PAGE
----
Now for the reason you are here; climbing volcanoes!  Climber’s routes lead out of the west end of Camp Lake’s basin up both peaks, so take your choice.  Both peaks can be tackled from multiple paths and this author choose slightly different out and back routes to maximize geological observation.  Let’s begin with a description of the Middle Sister ascent; Figure 4B.9, aside from being a great photograph of Middle Sister in the morning sunlight, shows nearly the entire length of your route.  First, cross the basin northwest away from the lake to the foot of the slope making up the volcano’s southern flank (Map 4B.7).  Begin climbing along the outer perimeter of the bowl that slants upward to the west.  About midway up, curve to the right across the snow-filled depression and ascend the steep slope before you toward the ridge at the east end of the prominent bench above.  As you climb, don’t hesitate to look around; a volcanic landscape, modified by the affects of recent glaciation is astonishingly arrayed before you.  Figure 4B.10 offers a spectacular view of South Sister Volcano’s glaciated northeastern flank, the freshly gray, sharp-crested neoglacial moraines are not difficult to spot.  The multiple nested moraine crests superimposed on the hummocky morainal topography draped over South Sister’s northeast slope indicate several periods of Holocene neoglaciation.   Broken Top Volcano peers over the ridge above Camp Lake; the dark gray mass at the end of this ridge is an older Pleistocene lava dome and associated lava flows comprised of rhyodacite and dacite.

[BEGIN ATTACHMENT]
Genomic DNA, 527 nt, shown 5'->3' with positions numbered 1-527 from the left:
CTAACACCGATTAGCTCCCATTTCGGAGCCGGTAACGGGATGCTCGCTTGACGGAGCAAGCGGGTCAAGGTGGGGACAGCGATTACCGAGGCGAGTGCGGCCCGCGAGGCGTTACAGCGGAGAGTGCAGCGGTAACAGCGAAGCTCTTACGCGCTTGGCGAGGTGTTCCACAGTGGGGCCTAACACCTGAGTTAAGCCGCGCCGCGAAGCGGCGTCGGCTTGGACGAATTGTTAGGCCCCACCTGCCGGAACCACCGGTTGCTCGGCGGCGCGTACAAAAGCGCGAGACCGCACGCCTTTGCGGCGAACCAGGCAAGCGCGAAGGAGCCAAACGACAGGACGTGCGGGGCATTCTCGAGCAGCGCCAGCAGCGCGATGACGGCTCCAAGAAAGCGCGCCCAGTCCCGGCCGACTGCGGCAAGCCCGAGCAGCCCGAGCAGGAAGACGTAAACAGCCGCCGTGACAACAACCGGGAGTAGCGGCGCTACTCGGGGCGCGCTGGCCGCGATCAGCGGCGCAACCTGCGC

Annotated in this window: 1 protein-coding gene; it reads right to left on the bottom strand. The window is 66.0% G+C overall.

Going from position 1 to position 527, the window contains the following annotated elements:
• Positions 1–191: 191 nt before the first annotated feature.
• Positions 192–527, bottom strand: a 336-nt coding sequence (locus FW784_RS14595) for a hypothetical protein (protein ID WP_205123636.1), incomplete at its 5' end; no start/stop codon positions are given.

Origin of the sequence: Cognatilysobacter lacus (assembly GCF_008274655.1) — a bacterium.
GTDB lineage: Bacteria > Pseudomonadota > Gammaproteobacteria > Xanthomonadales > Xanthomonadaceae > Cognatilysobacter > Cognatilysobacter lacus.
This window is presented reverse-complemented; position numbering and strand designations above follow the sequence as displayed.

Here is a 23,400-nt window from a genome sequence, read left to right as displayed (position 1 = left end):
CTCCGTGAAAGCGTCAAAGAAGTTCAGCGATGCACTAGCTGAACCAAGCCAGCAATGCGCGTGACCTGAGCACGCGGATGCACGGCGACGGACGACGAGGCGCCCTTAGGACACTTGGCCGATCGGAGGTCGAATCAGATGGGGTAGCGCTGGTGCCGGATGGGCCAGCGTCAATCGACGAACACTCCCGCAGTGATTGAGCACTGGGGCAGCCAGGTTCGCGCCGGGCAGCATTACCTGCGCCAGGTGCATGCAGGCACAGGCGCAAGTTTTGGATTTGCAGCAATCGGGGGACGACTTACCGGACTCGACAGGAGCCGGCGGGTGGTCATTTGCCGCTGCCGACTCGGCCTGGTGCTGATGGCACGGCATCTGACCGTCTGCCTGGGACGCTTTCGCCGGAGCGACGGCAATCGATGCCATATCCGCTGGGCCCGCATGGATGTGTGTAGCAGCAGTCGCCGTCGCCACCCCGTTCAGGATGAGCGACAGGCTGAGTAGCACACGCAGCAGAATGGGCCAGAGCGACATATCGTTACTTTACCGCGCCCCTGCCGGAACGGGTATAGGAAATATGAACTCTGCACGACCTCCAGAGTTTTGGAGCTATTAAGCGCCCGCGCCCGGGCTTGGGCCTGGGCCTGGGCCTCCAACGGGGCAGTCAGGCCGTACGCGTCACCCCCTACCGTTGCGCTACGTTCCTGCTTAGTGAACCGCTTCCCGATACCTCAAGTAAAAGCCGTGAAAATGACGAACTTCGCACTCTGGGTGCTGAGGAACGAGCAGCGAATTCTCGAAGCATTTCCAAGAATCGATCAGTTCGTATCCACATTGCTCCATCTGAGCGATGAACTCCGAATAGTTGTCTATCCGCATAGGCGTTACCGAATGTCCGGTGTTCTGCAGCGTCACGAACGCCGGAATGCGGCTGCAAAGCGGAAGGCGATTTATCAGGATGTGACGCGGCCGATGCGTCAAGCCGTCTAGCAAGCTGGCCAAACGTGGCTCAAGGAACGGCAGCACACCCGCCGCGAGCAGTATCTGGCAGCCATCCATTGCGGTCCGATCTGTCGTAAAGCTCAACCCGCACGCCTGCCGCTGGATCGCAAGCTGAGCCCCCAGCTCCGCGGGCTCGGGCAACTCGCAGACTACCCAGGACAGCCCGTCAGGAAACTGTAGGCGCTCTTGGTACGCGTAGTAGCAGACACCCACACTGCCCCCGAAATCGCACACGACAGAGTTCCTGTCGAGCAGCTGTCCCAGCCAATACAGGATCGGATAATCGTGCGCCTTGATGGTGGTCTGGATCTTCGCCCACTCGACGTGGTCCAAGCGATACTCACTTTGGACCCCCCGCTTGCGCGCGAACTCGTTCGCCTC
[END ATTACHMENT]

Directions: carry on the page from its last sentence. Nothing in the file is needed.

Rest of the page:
Figure 4B.9 - Middle Sister at sunrise copyrighted

Figure 4B.9.  This photograph, taken from near a favorite campsite on Camp Lake (its out of the wind!), shows much of the Middle Sister climbing route used by this author.

Figure 4B.10 - Neoglaciation on South Sister copyrighted

Figure 4B.10.  Camp Lake and South Sister’s spectacular record of neoglacial activity, readily observed from a ridge on Middle Sister’s southern flank.

When you reach the ridgeline, head upslope toward the rocky promontory ahead.  The ridge offers superb views of Diller Glacier, lying to your immediate right (Figure 4B.11).  Look up and down the length of the glacier.  Here, you are above the glacier’s ELA and within its accumulation zone (wind-drift of snow from the bench above probably aids this) where erosion is occurring, but downglacier to the northeast, moraines can be readily observed. These arcuate piles of bouldery debris encircle the ablation zone and mark a transition into that portion of the glacier where deposition is occurring; a pattern consistent with all glaciers, see if you can pick it out it the course of your travels for the next few days.

Figure 4B.11 - Diller Glacier and Middle Sister copyrighted

Figure 4B.11.  Diller Glacier clings to the east face of Middle Sister Volcano.

As you approach the promontory at the east end of the rocky bench, you’ll need to angle to the right; stick to the steep slope between the glacier and its headwall until you see a broken down section of the low cliff that can be safely climbed.  It looks rather imposing at first, but is really quite easily negotiated.  Now at just over one mile, you have reached the top of the bench (Map 4B.7).  The rock capping this bench is a basaltic andesite lava flow.  In places, it retains a pahoehoe-textured surface, and it does not exhibit signs of glacial sculpting, suggesting that it remained above the level of ice during late Pleistocene glaciation as a nunatak.  Fine views of North Sister and Middle Sister (including the now obvious path to the volcano’s summit) lie to the north and northeast (Figure 4B.12).  To the south and southeast, the entire northern flank of South Sister, Broken Top, and Tam McArthur Rim is marvelously displayed.